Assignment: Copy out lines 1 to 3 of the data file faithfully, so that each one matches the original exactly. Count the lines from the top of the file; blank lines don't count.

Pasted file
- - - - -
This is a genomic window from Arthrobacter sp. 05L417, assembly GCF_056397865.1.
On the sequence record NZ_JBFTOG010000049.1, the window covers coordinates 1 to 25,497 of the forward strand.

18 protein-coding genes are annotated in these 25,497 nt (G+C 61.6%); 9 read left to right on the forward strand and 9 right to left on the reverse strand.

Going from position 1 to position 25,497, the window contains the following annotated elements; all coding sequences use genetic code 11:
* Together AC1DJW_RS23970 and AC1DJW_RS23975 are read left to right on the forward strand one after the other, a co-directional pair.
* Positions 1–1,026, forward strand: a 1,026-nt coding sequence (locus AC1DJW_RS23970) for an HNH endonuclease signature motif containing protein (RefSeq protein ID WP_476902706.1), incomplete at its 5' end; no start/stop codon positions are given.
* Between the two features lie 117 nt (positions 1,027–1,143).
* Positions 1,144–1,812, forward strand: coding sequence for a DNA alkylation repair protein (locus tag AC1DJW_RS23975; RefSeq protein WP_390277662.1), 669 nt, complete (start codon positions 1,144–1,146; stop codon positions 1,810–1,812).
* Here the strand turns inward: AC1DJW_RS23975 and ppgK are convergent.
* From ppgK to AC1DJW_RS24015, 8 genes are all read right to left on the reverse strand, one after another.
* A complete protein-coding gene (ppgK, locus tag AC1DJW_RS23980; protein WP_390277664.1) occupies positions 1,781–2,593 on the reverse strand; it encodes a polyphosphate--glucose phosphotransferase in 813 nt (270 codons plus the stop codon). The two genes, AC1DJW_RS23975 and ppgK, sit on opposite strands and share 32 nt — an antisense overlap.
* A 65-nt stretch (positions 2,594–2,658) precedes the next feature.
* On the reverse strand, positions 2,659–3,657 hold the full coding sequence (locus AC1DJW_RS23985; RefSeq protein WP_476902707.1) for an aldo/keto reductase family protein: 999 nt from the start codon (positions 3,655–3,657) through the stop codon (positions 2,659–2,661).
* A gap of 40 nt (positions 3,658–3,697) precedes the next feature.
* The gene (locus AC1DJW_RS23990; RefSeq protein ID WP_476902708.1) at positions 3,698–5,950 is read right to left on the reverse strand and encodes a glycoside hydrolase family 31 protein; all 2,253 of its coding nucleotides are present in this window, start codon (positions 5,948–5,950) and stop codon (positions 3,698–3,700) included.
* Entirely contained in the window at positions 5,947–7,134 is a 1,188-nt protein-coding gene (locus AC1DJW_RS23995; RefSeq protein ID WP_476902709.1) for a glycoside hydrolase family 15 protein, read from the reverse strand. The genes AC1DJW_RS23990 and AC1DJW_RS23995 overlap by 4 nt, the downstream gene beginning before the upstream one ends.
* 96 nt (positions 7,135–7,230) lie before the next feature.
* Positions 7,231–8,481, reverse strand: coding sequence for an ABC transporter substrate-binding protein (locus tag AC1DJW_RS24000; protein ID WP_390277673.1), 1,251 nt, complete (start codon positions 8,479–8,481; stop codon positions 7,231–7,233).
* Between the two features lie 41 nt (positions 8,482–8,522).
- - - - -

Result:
This is a genomic window from Arthrobacter sp. 05L417, assembly GCF_056397865.1.
On the sequence record NZ_JBFTOG010000049.1, the window covers coordinates 1 to 25,497 of the forward strand.

18 protein-coding genes are annotated in these 25,497 nt (G+C 61.6%); 9 read left to right on the forward strand and 9 right to left on the reverse strand.